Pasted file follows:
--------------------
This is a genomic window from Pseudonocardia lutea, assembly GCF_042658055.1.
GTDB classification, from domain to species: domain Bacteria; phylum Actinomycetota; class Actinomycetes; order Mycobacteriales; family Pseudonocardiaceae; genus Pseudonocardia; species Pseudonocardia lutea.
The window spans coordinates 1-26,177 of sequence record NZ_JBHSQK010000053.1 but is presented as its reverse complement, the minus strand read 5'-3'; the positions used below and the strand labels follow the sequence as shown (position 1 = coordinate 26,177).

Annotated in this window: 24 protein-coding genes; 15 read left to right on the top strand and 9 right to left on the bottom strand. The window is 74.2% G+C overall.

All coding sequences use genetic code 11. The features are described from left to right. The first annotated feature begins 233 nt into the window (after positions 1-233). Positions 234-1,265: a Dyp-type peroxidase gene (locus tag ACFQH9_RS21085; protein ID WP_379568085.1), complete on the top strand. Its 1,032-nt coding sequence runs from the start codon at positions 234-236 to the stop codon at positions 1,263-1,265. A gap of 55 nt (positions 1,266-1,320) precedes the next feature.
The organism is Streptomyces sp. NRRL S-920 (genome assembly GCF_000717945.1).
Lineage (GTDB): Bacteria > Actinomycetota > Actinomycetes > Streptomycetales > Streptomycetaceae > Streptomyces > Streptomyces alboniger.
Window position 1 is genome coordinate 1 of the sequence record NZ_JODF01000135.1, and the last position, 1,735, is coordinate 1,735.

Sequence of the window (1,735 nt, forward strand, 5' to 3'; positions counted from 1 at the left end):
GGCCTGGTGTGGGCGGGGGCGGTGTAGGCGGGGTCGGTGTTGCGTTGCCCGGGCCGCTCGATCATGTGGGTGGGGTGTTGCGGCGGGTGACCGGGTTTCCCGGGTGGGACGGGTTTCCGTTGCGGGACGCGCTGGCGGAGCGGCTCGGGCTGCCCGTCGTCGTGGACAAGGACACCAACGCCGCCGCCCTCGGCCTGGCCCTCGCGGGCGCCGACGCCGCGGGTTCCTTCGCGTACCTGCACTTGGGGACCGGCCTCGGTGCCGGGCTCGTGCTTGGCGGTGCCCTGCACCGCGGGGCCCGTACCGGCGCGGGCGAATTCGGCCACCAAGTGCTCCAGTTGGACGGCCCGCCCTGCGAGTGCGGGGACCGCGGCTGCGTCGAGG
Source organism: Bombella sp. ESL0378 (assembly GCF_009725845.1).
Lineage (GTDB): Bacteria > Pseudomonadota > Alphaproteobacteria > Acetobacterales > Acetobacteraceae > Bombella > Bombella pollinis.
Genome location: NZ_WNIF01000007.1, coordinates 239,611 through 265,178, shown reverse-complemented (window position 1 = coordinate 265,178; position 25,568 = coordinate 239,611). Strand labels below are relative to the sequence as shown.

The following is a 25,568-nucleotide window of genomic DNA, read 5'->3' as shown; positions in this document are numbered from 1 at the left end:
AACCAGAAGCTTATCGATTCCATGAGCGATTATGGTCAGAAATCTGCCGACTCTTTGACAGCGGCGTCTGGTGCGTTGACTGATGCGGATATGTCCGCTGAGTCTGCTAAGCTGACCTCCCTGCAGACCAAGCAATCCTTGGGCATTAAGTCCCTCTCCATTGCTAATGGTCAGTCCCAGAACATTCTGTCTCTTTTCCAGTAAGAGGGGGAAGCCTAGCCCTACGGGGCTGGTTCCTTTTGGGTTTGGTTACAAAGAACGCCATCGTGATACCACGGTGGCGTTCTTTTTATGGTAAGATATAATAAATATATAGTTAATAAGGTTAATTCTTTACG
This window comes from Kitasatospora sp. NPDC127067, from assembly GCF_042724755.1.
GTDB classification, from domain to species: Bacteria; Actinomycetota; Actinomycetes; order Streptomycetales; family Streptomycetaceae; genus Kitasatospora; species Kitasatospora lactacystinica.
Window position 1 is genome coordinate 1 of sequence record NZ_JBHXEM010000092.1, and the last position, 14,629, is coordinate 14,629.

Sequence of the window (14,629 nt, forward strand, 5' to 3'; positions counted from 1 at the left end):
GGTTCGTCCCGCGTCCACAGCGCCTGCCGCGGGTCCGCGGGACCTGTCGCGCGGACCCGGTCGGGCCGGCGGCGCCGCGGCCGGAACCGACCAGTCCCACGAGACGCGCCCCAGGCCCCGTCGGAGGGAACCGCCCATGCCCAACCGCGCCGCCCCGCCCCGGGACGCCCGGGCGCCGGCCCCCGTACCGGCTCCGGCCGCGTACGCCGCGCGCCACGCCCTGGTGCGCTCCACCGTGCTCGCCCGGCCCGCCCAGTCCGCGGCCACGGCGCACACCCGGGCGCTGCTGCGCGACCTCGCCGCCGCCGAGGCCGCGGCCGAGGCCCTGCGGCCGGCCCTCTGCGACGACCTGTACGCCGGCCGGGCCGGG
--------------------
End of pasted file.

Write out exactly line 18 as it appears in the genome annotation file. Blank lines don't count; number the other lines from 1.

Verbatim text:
Window position 1 is genome coordinate 1 of sequence record NZ_JBHXEM010000092.1, and the last position, 14,629, is coordinate 14,629.